Kelly, Charlie and I happily passed a solid hour in conversation and I was immediately transported back to the reasons why I love traveling solo so much – connecting with others is so easy, spontaneous, and organic. Charlie talked to us about what life is like in Freetown, about the civil war and what it was like to live there two years ago during the Ebola outbreak. He explained how scary it was, seeing the specially colored “vans” that would inevitably be transporting dead bodies to a safe burial location. He told us about the strange social impact not touching anyone or anything while in public had on the people. As always, hearing about such events from the perspective of a local was vastly more impactful than hearing about it through the media in the US.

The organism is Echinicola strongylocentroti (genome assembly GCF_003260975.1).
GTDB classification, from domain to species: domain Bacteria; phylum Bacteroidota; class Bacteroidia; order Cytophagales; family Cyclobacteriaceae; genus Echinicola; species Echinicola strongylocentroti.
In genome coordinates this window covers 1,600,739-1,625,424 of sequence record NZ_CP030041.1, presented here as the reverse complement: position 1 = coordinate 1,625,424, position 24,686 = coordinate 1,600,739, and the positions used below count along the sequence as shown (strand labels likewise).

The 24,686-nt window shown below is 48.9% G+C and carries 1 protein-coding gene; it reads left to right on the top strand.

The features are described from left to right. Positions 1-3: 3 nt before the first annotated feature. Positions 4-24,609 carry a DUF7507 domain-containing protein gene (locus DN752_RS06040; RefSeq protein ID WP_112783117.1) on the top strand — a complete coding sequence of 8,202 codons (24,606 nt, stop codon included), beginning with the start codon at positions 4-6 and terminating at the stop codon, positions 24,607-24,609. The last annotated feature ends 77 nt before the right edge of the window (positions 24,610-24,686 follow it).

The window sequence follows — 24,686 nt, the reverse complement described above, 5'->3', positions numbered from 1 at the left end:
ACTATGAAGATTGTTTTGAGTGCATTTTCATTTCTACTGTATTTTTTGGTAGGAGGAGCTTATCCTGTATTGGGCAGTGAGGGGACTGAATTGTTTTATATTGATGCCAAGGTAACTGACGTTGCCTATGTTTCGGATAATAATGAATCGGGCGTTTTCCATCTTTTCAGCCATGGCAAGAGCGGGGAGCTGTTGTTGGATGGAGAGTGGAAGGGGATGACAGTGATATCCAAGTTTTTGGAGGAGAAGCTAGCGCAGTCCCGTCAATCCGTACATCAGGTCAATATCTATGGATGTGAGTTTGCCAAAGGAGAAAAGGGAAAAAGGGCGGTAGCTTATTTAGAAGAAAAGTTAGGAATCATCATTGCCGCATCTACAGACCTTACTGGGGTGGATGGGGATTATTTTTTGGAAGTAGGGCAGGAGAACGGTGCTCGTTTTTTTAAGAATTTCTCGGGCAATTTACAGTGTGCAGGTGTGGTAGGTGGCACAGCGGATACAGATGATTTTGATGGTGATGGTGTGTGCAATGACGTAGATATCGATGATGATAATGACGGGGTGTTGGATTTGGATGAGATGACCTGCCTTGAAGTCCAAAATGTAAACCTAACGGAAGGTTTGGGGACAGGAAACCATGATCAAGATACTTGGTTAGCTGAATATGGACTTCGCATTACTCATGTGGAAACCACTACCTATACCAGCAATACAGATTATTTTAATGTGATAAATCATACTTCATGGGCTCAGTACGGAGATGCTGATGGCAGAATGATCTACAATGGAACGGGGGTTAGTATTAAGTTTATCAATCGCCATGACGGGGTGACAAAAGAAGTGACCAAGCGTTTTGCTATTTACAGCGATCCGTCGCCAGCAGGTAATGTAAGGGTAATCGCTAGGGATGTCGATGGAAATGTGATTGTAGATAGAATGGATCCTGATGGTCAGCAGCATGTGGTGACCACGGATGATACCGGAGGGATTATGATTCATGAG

We invited our new friend to dinner next door where the Dragoman group were congregated to have their “goodbye” dinner. The food in Sierra Leone was surprisingly good and flavorful, even spicy. I ordered grilled snapper with rice and salad. Fish and chicken with rice or chips is the basic options we have chosen between most nights here, and while the fish is often full of bones – it has been a big contrast to the often bland foods of East Africa.
After dinner, Kelly took a cab home with the group but since I was on US time – Charlie and I opted to head down the road in search of ice cream and real espresso coffee. It appeared to me that Freetown as a microcosm of Sierra Leonean society had the typical mix of a tiny minority of upper class social climbers with lots of disposable income and then the very poor who live in slums or very basic housing. The bars and cafes of Lumley beach definitely catered to the former group because I found myself in a neighborhood that could increasingly be mistaken for a beach town in Marseille.